Written by Hannah Boxerman
The magic of a CITY matchday doesn’t happen by accident.
If you’ve stepped foot in CITYPARK, you’ve felt it; the booming music, the swelling energy of the fans, the storytelling that turns every minute into an experience.
Before that first electric moment of kickoff, matchday magic has been in the works for hours –and planning, community outreach, and storytelling has been happening for months.
Crews ready the grounds; players arrive to get in the zone; staff sets up food and drink stands for hungry fans. Everything you see, hear, smell, and taste is brought to you by a devoted crew of behind-the-scenes architects of what makes this stadium the greatest in the MLS.
Much of the in-stadium action occurs in the Control Room, where the matchday production team orchestrates the entire flow of festivities: music, monitors, broadcasts. Four floors up, the Video Press Room boasts sweeping pitch views and houses the people behind all the audio fans hear while in the venue.
In the Control Room, a bustling symphony of monitors and headsets, the team is tied into the action from the pre-game until the final fan leaves CITYPARK. They’re dialed in – laying audio tracks and graphics, zooming in on pre-match features, showing off dancing fans – all in real time. Behind them, more teammates wait to facilitate replay footage at the push of a button. Even more camera operators are out in the fray, stationed throughout CITYPARK and roaming through stands to capture action both on and off the pitch.
“It’s very detail oriented,” says Matt Sebek, CITY’s Chief Experience Officer. “Because we’re new, we’ve put fan experience at the center of what we do. We think about the details and want the CITY experience to feel consistent from following us on social media to entering the stadium. It’s a way for us to say that every fan experience is a touchpoint; all things connect to each other, from social to retail to the app to the stadium. My team oversees that entire fan journey.”
On matchday, that starts with the pregame show. Sebek’s team and other CITY staff arrive early, test the tech, work with talent, and rehearse the full show from on-field interview to the national anthem – then open the gate to waiting fans 90 minutes before kickoff.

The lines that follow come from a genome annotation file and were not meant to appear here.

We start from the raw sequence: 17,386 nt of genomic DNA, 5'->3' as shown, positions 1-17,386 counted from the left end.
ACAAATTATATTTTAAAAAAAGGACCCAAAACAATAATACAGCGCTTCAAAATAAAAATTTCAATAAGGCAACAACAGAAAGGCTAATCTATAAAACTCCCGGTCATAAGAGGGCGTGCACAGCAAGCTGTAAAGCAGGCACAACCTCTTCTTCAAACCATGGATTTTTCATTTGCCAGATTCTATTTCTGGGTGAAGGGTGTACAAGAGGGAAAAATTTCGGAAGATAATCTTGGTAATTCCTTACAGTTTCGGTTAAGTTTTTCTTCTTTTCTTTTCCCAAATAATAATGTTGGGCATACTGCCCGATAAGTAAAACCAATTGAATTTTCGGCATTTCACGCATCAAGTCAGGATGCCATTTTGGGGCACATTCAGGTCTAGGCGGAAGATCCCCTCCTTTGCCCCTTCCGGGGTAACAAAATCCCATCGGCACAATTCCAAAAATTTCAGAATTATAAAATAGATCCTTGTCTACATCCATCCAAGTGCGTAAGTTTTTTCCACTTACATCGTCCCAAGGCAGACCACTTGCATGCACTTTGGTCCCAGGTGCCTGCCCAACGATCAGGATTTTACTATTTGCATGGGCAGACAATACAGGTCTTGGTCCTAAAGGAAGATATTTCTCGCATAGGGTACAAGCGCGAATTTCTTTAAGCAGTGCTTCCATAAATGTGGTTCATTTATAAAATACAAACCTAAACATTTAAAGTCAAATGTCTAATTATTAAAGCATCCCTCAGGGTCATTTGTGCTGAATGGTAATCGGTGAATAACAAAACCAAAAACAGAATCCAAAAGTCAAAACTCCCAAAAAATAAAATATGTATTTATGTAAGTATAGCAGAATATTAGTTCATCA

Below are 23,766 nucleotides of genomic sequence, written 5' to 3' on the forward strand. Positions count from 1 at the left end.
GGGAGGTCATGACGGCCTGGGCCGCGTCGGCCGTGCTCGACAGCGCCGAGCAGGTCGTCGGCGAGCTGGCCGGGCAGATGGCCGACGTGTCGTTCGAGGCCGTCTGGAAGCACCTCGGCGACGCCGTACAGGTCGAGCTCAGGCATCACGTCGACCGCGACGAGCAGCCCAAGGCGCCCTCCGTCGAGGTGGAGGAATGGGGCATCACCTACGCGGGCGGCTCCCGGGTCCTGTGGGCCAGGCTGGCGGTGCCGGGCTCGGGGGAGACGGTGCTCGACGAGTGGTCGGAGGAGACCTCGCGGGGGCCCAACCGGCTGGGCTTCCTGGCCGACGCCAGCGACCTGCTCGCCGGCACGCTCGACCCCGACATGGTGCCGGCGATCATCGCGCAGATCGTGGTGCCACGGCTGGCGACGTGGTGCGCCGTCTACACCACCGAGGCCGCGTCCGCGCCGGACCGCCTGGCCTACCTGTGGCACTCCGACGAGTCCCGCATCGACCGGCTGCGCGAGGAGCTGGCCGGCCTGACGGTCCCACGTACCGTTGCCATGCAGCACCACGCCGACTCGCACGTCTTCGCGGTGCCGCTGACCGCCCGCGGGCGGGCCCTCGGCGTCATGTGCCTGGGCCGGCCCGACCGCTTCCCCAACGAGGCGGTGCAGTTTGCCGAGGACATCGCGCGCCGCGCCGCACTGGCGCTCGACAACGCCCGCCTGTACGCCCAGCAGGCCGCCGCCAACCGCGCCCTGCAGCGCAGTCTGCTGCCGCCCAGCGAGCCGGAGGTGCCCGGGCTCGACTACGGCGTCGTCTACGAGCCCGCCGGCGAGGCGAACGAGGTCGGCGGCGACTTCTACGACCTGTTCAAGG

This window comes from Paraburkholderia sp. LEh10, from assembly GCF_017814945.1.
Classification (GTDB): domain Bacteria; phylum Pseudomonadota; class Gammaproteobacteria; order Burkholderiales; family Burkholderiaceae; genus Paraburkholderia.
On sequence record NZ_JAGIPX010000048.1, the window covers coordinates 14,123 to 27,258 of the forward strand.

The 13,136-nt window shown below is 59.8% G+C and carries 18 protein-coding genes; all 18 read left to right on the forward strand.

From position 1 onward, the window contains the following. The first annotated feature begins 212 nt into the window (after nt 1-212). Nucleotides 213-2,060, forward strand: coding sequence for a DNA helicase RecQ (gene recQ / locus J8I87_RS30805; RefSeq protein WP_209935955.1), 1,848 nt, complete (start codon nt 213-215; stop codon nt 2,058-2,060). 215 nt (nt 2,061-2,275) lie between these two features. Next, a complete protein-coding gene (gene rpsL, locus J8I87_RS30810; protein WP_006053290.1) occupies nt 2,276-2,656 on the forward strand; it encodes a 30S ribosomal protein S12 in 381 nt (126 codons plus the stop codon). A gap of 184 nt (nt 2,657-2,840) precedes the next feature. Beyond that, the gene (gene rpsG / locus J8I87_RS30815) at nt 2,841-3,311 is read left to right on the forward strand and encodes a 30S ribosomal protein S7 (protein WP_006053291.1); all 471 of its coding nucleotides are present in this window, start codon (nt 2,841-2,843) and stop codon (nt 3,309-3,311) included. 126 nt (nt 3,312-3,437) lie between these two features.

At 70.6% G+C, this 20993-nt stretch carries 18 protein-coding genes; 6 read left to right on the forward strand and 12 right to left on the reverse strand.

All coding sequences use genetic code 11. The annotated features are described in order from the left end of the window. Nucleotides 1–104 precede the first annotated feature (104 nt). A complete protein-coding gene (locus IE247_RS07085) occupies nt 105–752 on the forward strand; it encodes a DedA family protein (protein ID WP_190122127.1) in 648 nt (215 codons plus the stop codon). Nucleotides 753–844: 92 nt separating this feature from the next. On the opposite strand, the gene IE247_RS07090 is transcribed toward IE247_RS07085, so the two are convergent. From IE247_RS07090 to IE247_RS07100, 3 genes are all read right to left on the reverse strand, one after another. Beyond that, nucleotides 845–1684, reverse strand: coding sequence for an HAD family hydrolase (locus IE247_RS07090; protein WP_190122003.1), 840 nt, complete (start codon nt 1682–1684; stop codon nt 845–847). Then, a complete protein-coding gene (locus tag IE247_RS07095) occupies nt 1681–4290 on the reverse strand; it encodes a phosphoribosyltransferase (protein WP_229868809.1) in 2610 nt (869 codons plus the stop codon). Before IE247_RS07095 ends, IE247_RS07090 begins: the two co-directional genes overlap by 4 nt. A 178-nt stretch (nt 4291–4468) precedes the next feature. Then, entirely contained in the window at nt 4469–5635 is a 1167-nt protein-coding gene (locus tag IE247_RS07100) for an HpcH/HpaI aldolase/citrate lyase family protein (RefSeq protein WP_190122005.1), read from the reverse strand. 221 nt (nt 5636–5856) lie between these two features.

David Vedder, who Sebek describes as the “quarterback of the show,” serves as the club’s Director of Live Experience. And that experience, he says, is all about storytelling.
“Essentially, it’s about working with every department within our club to put together a story from the second the gates open until the second the gates close, and how we set the tone,” Vedder said. “The way we look at our run-of-show is as a way to tell the St. Louis story by highlighting certain community features.”
“Storytelling makes the experience richer for fans and the team,” Vedder said. Months before game day, the Live Experience team has developed a cohesive message for each match; that can range from sustainability to Pride to rivalries to Juneteenth to celebrating St. Louis. The team then selects a Music, Food, Art, and Exceptional Neighbor representative to be featured in stadium during the game.
“Our pre-game show is about as hard as you can do a pregame show; it’s not a bunch of PA reads and pre-recorded video,” Sebek said. “We’re doing live interviews with players, food partners, national anthem singers, and talent in town. Bringing so many local makers and doers into our show is really a unique aspect of who we are. For 90 minutes, all the focus is on soccer, so the pre-game show is really our platform to tell St. Louis about all the other great things going on in the region.”
At the August 20 match, in which CITY triumphed over Austin FC 6-4, pregame features included a conversation with the night’s featured music talent, a peek at the 50th Anniversary of Hip-Hop exhibit running at the St. Louis Art Museum, a spotlight on in-stadium vendor Balkan Treat Box, and an interview with the match’s Player to Watch – all hosted by Live Experience Manager and Matchday Correspondent Kristen Carver. The production room team kept the show running smoothly, including making sure to zoom in on fan favorite from the St. Louis Blues Oscar Sundqvist as he delivered the evening’s match ball.